2014 April-June; 2(2): 93–98. ISSN: 2282-4103
Published online 2014 July 28.

Topical rapamycin in facial angiofibromas: patients satisfaction versus objective response, and a literature review

Beatriz Rodrigo-Nicolás, Miquel Armengot-Carbó, Paula Molés-Poveda, Fernando Millán-Parrilla, Virginia Pont-Sanjuán, Esther Quecedo-Estébanez, Adela Soriano-Clemente, and Enrique Gimeno-Carpio

Hospital Arnau de Vilanova, Valencia, Spain

Address for correspondence: Beatriz Rodrigo-Nicolás, Hospital Arnau de Vilanova, Valencia, Spain, E-mail: beatrizrod_nic@hotmail.com


Facial Angiofibromas (FA) are a common cutaneous manifestation of Tuberous Sclerosis (TS). Different therapies have been employed until now (surgery, CO2 laser…) without successful and permanent effects. Recently, topical rapamycin has been reported as a new and effective treatment without significant adverse effects.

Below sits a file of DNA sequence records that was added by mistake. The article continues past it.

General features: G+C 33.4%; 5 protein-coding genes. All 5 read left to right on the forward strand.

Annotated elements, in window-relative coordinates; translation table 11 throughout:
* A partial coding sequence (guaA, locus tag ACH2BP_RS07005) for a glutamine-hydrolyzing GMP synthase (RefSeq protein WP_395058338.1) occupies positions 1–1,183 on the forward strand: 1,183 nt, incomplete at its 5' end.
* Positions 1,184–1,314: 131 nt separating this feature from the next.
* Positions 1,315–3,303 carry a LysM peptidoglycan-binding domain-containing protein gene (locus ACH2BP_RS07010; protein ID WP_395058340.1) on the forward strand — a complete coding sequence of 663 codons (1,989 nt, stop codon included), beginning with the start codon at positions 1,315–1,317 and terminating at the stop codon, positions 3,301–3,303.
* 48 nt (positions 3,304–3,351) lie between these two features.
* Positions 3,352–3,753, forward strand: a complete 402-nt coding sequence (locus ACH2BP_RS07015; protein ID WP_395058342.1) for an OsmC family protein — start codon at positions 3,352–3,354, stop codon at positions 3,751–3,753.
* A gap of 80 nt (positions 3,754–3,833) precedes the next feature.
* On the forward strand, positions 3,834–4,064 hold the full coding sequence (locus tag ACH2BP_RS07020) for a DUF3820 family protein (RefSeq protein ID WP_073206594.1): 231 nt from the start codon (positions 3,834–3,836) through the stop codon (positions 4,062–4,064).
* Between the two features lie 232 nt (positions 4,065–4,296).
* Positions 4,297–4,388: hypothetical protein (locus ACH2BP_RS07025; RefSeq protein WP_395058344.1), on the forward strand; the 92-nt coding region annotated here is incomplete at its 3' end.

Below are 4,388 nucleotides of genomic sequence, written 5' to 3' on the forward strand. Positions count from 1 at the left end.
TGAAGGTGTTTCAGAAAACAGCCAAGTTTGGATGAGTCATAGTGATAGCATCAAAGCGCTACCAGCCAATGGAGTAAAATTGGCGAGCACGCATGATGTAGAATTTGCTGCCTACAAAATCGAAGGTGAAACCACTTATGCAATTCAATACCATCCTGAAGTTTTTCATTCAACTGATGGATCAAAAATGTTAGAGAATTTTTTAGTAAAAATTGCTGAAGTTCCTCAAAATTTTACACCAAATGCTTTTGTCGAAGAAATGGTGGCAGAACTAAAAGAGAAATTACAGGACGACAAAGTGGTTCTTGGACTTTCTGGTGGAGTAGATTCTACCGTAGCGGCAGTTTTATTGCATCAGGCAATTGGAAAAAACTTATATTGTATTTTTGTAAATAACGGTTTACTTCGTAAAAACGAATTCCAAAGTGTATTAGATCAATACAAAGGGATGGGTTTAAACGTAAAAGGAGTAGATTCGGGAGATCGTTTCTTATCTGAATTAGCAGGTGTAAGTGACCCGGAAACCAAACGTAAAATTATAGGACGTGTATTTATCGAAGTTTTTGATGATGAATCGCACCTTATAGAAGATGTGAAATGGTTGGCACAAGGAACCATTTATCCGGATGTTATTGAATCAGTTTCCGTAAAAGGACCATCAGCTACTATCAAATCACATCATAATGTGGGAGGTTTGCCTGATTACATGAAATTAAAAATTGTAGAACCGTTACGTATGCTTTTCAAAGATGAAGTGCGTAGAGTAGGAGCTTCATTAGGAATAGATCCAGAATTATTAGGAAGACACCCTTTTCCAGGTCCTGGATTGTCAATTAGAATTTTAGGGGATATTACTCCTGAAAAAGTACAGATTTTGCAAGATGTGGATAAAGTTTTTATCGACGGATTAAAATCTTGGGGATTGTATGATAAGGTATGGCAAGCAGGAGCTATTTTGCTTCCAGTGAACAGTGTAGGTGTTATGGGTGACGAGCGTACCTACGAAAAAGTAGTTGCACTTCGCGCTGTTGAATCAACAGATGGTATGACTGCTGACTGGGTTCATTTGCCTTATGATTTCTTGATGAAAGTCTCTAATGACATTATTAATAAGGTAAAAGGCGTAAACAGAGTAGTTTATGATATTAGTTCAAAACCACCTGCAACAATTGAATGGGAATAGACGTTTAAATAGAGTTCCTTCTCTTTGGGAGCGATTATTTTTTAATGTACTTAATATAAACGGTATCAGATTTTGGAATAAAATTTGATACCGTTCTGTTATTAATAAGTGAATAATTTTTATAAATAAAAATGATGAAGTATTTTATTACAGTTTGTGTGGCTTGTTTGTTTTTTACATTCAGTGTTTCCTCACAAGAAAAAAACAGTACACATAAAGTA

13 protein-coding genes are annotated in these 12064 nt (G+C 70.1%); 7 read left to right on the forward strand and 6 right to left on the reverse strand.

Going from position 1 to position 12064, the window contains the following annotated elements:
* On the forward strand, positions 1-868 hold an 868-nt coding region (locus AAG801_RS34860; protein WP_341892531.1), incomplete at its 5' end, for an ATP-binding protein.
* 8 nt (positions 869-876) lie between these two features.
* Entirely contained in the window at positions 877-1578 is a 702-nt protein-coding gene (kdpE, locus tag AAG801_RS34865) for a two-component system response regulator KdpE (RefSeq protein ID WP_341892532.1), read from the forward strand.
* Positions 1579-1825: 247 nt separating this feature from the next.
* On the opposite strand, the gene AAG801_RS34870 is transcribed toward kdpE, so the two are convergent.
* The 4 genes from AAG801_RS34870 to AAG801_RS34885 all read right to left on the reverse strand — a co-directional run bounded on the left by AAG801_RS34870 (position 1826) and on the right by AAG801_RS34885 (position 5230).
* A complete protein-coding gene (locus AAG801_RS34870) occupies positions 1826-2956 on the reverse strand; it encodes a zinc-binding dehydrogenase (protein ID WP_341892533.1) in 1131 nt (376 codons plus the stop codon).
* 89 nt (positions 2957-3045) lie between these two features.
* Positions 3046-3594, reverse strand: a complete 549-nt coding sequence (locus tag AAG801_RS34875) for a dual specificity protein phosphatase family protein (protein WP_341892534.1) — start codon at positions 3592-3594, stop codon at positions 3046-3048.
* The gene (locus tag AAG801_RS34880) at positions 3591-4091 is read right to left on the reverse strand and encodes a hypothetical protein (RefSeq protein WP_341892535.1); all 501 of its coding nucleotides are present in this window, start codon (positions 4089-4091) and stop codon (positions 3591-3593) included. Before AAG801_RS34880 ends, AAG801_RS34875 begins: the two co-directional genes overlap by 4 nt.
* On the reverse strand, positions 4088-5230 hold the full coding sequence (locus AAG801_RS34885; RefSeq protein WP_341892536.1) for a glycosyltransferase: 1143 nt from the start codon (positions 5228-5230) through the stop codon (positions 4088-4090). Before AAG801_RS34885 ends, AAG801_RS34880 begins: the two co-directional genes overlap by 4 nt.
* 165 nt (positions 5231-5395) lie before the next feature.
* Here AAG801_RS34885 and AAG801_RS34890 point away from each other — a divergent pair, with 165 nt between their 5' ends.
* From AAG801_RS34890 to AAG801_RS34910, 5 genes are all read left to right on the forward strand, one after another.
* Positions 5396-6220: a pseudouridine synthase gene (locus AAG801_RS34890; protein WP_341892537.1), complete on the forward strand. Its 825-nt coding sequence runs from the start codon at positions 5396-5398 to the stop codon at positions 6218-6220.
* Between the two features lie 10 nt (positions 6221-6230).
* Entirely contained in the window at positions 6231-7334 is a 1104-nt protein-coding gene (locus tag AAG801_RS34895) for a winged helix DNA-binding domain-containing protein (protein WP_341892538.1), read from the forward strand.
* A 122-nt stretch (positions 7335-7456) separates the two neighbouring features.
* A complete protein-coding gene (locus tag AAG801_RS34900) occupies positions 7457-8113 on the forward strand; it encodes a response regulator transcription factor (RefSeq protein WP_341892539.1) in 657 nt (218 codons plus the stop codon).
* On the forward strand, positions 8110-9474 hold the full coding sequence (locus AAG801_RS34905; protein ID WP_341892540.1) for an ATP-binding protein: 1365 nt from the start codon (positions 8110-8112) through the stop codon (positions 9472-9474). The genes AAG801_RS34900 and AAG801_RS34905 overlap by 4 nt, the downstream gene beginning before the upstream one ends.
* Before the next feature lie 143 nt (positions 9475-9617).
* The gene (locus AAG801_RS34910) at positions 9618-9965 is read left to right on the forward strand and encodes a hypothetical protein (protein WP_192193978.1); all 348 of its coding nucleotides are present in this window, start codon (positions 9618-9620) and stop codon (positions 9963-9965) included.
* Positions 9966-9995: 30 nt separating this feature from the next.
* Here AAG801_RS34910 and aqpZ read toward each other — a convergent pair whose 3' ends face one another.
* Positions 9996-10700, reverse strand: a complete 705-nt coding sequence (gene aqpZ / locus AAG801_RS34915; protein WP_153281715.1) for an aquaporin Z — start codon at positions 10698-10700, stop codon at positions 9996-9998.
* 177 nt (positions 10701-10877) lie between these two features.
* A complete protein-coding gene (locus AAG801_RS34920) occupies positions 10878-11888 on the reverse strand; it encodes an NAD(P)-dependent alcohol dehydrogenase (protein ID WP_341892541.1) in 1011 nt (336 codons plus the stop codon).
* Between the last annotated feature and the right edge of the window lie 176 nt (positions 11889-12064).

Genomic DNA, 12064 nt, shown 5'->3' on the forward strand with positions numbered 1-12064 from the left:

We present our experience in four adult patients with FA and TS who have been treated with 1% rapamycin ointment for three months. We evaluated the objective response achieved by using the Facial Angiofibromas Severity Index (FASI). On the other hand, in order to know the patients’ subjective satisfaction they completed a questionnaire to evaluate this therapy.

We noticed a slight reduction of erythema, size and number of FA, lower than published in the literature. Despite this, overall satisfaction was high or very high even if the FA reappeared months after discontinuing the application.

We wonder if this subjective response justifies the costs of this treatment nowadays, especially in adult patients in which the established fibrosis in the FA could decrease the efficacy of the ointment. We also present a review of all published cases to date.